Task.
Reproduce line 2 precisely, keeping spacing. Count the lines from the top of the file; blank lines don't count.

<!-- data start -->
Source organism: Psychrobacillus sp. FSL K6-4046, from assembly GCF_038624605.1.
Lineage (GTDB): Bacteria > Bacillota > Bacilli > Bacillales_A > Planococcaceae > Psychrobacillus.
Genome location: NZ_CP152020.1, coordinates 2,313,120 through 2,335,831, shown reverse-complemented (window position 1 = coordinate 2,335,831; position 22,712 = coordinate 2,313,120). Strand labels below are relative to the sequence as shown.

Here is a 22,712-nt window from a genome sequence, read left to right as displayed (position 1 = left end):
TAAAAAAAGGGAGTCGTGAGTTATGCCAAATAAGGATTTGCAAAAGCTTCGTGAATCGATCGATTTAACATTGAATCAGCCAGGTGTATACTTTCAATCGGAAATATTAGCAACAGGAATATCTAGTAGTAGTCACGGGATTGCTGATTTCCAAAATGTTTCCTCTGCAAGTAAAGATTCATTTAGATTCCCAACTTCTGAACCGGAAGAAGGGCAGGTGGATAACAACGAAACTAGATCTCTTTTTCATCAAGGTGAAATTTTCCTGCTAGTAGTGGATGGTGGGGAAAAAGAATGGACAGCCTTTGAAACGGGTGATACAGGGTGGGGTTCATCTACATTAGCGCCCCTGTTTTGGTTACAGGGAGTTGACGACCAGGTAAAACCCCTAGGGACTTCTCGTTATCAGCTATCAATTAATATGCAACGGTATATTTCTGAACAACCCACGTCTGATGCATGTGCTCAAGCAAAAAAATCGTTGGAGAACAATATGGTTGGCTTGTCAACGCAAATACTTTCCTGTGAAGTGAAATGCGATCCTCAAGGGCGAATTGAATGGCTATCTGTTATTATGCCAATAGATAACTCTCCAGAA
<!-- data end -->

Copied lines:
Lineage (GTDB): Bacteria > Bacillota > Bacilli > Bacillales_A > Planococcaceae > Psychrobacillus.